Race and ethnicity

The Canadian Press Stylebook recommends coverage that specifically deals with matters of race, must reflect and showcase the ethnic diversity of the country in a natural, organic way that is free of bias, whether it be explicit or unconscious.

Best Practices

  • Always consult. All social groups have different ways of naming or referring to themselves. It is best to check-in with an individual or group to learn how they would like to be specifically addressed.
  • Avoid generalizations and labels. Identify a person by race, colour, national origin or immigration status only when it is truly pertinent. It is appropriate to report that a woman facing deportation is Polish. Similarly, the victim of hate mail may be referred to as a Jew. A full description, including but not limited to colour, may be used if a person wanted by police is at large.
  • Avoid writing broadly about diverse communities. Avoid the dangers inherent in painting a large group of people with the same brush. Guard against the phenomenon of “othering” — fostering the implicit sense that a person or group is extrinsically different or doesn't belong.
    • Example: Not: Iranian Canadian community in mourning after plane crash But: Canadians with loved ones in Iran grieve crash victims 
  • Be specific and avoid generalizations.When certain descriptors are relevant, be as specific as possible to avoid inaccurate or generalized statements.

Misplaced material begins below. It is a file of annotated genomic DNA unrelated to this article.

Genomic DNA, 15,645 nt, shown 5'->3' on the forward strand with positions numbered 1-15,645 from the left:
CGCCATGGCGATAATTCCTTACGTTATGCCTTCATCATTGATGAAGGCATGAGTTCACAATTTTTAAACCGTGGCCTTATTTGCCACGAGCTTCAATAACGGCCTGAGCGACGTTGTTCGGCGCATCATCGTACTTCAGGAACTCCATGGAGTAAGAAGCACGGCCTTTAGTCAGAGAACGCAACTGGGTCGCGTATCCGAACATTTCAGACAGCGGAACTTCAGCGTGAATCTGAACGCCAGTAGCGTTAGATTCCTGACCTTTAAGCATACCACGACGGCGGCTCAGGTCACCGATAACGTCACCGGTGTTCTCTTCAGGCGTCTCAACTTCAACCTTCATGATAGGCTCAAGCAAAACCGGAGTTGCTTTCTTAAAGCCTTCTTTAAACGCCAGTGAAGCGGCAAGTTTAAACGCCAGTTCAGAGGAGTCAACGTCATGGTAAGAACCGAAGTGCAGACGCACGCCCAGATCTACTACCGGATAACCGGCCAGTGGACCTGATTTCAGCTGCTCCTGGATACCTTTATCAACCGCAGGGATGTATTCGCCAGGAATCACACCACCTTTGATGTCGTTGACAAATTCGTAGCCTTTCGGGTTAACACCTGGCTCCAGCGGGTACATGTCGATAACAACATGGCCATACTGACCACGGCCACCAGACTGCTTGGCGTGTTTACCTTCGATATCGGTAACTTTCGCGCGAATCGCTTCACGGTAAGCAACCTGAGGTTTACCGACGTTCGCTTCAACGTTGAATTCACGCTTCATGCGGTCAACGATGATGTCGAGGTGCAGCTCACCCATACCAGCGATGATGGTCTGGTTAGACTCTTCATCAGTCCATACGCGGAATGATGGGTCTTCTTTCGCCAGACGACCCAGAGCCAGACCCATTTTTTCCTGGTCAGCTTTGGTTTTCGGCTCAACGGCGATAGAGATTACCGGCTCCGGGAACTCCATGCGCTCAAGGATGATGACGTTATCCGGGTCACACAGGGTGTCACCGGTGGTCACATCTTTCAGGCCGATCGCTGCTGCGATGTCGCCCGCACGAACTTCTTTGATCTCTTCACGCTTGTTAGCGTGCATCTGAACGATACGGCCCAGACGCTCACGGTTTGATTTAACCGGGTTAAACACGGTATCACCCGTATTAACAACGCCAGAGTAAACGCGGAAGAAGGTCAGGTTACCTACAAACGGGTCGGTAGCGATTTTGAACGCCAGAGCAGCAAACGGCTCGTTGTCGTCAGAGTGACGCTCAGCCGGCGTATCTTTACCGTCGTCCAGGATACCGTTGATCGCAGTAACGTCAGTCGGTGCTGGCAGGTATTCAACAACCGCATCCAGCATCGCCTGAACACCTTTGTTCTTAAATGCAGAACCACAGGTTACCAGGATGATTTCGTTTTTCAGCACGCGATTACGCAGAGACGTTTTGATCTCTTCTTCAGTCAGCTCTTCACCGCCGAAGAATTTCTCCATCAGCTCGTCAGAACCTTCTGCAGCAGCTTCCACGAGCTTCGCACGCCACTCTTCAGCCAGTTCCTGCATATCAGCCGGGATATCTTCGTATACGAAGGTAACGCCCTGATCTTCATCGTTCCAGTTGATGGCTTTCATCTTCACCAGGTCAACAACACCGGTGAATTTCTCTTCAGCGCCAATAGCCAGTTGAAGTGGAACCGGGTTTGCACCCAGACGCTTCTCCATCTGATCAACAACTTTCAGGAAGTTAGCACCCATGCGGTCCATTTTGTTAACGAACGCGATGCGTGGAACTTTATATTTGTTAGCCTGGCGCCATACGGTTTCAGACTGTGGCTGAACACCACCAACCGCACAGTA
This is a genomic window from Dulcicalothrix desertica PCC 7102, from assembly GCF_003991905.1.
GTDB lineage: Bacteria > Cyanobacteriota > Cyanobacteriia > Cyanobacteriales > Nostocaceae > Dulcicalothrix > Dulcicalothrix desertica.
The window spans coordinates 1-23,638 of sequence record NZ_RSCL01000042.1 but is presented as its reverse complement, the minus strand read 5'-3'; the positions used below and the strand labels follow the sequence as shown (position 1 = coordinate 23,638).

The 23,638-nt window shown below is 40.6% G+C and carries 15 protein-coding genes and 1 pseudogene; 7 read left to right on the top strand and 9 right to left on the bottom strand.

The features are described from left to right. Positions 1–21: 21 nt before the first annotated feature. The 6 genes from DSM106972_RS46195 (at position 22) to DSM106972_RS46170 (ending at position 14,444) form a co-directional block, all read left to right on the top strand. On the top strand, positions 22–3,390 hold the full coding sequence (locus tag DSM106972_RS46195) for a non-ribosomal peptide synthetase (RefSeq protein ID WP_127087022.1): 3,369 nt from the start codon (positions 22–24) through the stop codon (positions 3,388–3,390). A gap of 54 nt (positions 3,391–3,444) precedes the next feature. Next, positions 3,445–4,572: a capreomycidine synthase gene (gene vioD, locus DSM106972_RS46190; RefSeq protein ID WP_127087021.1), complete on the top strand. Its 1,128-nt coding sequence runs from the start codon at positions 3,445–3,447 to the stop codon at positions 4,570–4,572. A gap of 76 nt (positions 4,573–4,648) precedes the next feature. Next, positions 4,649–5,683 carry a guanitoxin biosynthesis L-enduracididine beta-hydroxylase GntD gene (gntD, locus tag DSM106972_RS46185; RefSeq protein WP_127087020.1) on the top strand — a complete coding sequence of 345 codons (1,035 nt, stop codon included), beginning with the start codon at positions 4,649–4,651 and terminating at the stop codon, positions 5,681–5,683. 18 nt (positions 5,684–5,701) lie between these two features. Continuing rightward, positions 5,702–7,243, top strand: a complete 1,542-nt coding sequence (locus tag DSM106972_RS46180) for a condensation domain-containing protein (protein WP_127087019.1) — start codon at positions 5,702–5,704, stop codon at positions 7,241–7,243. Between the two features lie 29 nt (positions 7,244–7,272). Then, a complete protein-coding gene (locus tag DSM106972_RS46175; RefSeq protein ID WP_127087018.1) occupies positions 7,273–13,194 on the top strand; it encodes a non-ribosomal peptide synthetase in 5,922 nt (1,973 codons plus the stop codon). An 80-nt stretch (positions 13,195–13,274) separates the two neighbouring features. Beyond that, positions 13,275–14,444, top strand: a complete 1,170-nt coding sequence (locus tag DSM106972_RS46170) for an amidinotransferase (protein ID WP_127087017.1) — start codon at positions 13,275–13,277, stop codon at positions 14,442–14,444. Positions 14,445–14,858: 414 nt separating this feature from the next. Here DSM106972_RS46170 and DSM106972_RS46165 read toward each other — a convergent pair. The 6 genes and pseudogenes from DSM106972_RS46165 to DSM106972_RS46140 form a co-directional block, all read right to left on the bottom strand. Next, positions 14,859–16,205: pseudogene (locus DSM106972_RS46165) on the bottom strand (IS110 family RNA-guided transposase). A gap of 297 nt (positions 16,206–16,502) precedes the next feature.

• Example: use “Dominicans” rather than “Hispanics.”
  • Avoid assumptions. It should not be taken for granted that a Muslim ceremony needs explanation while a Roman Catholic mass does not. Never assume your readers share your background. Watch the labels — calling some fruit “exotic” might make sense to someone raised in rural Saskatchewan but would not ring true to many foreign-born readers in Toronto who grew up eating it for breakfast.
  • Don’t use adjectives as nouns. Using adjectives as nouns is not only grammatically incorrect, it is often demeaning to the people you are describing. For example, use “Black people,” not “Blacks."
  • Avoid terms that imply inferiority or superiority. Replace terms that evaluate or might imply inferiority/superiority with non-judgmental language.
    • Example: use “low socioeconomic status” rather than “low class,” or “marginalized population” rather than “minority.” The word “minority” is often used to describe groups of people who are not part of the majority. This term is being phased out because it may imply inferiority and because minorities often are not in the numerical minority.
  • Be conscious of context and connotations. Some terms carry connotations within a community that might not be apparent outside of it. The word “thug,” once defined as a “violent criminal” or “menace,” is heard by many as a racial slur. 
  • Race and ethnicity; these terms are pertinent when they motivate an incident or help explain the emotions of those in confrontation. References to race or ethnic background are relevant in reports of racial controversy, immigration difficulties, language discussions and so on.
  • Racist commentary: When a story revolves around racist language, it can be hard to find the right balance between the public's right to know and the risk of causing further offence. Keeping the details of a slur from a reader can impair understanding. Consider creative ways of communicating the details without using the words in question.
    • Example: Throughout the march, the white supremacists chanted epithets laced with offensive anti-Black vitriol, including liberal use of the N-word. 
    • Sometimes, leaving out the word is impossible. Always consult supervisors before using racially derogatory terms, and only in a direct quotation and when essential to the story. Using asterisks in place of all but the first and last letters is also an option.

Reflect and showcase the ethnic diversity of the University

Contact us

If you have any further questions about the race and ethnicity style, please contact University Communications by email at urcomms@uwaterloo.ca.